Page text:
I Drove The Chevy Volt... And It Didn't Suck!

General Motors (GM) invited CNN’s Peter Valdes-Dapena to drive a “mule” powered by the Chevy Volt’s hybrid gas-electric engine and power train (the body of the car was actually a Chevy Cruze.  The Volt body hasn’t been built yet).  Here’s what he thought:

Under full electric power, which is how most owners will experience it most of the time, the Volt proved surprisingly potent.

Even though it was an electric car, and I knew it was an electric car when I got in, the silence was still surprising.

When Volt owners get in their cars in the morning, the gasoline engine will not rumble to life. The car will be totally quiet and vibration-free as the shift lever is pulled down to drive, just as it was on the cold Michigan morning I tested this car.

As I pulled away from the side of the test loop and pushed on the “gas” pedal, I felt the car pulling up to speed strongly. The car’s actual zero-to-60 acceleration time will be a little over eight seconds, which is about average for a modern car. Up to about 30 mph, the Volt’s electric motor gives quicker-than-ordinary response, which is why the car feels particularly muscular.

The Volt doesn’t have a transmission, in any ordinary sense. It doesn’t have “gears” – like “first gear,” “second gear,” “third gear” – because it doesn’t need them. Electric motors deliver full torque even at their lowest speeds so there’s no need to change gear ratios to keep the engine in a “sweet spot” for performance.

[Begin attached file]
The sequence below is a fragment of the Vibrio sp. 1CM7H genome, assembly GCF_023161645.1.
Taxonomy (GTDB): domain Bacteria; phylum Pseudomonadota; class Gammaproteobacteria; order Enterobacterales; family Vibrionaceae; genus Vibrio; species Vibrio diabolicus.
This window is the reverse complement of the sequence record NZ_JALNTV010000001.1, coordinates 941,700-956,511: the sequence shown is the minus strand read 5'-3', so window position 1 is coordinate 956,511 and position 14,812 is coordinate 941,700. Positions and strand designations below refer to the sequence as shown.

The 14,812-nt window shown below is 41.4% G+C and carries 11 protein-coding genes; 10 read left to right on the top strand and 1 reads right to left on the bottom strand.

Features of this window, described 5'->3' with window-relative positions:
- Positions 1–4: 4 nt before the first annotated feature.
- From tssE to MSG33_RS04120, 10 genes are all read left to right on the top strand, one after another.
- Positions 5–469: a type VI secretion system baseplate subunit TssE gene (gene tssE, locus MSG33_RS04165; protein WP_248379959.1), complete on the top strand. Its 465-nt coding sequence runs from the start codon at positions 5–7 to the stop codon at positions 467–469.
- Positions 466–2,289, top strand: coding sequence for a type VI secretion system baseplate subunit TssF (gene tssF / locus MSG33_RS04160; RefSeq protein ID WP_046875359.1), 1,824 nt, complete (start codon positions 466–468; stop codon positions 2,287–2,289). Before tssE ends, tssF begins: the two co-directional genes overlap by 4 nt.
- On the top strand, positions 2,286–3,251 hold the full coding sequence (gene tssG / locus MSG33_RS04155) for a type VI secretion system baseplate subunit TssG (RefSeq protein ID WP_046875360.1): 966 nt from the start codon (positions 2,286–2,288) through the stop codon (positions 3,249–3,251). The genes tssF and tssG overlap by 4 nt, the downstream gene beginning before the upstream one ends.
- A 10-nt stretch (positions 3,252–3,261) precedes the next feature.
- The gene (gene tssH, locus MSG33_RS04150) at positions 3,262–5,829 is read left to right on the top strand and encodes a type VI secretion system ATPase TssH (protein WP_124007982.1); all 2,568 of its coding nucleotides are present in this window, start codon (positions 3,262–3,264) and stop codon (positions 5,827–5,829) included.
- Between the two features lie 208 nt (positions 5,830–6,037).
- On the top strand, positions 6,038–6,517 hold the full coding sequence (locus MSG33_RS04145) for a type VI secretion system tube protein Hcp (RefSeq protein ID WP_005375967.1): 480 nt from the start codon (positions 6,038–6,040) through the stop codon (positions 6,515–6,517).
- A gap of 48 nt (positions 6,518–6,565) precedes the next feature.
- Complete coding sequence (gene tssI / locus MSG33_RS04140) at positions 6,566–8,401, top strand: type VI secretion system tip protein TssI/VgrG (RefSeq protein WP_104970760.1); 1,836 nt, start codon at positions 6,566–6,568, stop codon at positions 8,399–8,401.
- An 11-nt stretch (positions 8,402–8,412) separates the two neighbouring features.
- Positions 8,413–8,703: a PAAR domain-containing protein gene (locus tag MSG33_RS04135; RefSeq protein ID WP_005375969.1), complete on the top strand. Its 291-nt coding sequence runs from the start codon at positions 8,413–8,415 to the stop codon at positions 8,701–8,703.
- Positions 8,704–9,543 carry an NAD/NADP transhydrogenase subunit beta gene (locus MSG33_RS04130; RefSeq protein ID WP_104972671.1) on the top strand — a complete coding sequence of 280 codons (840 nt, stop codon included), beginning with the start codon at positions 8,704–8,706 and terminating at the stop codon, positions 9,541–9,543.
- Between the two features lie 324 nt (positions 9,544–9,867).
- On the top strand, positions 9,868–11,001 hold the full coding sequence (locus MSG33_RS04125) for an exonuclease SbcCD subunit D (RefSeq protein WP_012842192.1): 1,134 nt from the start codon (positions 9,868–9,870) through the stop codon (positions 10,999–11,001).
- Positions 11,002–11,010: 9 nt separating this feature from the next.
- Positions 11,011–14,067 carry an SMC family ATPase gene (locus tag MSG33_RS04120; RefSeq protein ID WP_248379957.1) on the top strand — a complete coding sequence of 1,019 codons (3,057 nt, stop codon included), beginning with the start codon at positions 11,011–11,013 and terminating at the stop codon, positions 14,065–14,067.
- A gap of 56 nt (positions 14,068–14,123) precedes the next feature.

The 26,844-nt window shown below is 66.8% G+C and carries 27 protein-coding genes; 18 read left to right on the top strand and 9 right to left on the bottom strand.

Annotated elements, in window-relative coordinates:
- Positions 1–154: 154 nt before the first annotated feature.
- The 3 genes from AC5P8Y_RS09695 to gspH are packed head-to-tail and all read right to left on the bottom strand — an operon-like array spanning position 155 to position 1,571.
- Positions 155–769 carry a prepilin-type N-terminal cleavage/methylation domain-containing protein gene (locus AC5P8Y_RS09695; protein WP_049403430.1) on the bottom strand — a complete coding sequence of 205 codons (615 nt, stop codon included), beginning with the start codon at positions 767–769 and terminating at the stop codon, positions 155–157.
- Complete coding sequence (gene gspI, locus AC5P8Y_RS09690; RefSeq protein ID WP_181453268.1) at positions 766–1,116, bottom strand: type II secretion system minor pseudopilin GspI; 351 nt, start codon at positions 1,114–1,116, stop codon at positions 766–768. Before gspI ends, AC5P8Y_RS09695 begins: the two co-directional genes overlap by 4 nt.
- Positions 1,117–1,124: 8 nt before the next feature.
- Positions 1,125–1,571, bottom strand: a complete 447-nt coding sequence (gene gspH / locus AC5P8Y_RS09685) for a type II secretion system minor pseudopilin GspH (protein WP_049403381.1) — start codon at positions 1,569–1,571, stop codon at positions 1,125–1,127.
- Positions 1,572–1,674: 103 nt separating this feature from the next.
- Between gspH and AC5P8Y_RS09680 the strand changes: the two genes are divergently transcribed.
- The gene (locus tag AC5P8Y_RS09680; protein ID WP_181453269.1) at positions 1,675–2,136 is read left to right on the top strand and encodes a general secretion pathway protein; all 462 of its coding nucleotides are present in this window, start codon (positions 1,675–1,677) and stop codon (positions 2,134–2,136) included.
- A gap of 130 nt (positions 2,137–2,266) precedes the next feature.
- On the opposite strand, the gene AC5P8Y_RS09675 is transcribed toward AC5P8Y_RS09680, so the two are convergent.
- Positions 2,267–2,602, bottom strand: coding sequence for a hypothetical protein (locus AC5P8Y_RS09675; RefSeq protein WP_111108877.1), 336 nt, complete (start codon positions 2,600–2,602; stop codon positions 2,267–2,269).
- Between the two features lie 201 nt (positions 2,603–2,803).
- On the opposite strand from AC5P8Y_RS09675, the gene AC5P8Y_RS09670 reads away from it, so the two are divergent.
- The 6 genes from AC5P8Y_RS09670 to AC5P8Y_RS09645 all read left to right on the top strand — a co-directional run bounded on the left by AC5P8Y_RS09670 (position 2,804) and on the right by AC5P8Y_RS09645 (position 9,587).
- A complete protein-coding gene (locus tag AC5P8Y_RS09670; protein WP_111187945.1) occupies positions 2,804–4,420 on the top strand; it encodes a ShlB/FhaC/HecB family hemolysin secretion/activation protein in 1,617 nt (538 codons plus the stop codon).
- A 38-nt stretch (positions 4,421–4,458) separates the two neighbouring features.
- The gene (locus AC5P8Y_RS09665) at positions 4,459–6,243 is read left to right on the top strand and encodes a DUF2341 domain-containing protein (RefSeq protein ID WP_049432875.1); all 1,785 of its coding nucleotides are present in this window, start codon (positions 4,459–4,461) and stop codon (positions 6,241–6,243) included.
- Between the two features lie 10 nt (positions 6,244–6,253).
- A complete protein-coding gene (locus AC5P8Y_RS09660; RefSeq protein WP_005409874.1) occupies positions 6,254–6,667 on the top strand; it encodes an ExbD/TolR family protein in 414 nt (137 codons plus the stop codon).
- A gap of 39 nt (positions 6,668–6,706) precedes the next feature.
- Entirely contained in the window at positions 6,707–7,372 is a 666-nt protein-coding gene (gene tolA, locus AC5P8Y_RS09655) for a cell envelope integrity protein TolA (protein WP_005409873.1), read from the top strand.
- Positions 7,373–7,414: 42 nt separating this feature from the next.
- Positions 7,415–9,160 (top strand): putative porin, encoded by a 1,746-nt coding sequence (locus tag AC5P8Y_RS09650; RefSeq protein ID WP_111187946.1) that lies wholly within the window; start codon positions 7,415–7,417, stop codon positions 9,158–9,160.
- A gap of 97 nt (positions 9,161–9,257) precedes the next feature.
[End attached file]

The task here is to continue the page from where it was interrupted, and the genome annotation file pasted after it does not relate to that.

The Volt’s electric motor is sized to provide performance comparable to a 250-horsepower V6, said Posawatz, and that seemed about right…

The first time I drove the front wheel drive test vehicle into a turn, the weight came as a surprise. It felt almost like the small Cruze had turned into something more like a Cadillac the moment I turned the steering wheel.

A lot can be done with suspension tuning, though, GM’s Posowatz assured me. The benefit of the battery pack is that it puts the weight low in the car. That will give the Volt a lower centre of gravity, which will help it feel more stable in turns.

It will still be heavier than other cars its size, though. Nothing’s going to change that. But better-tuned suspension and different wheels and tires should help.

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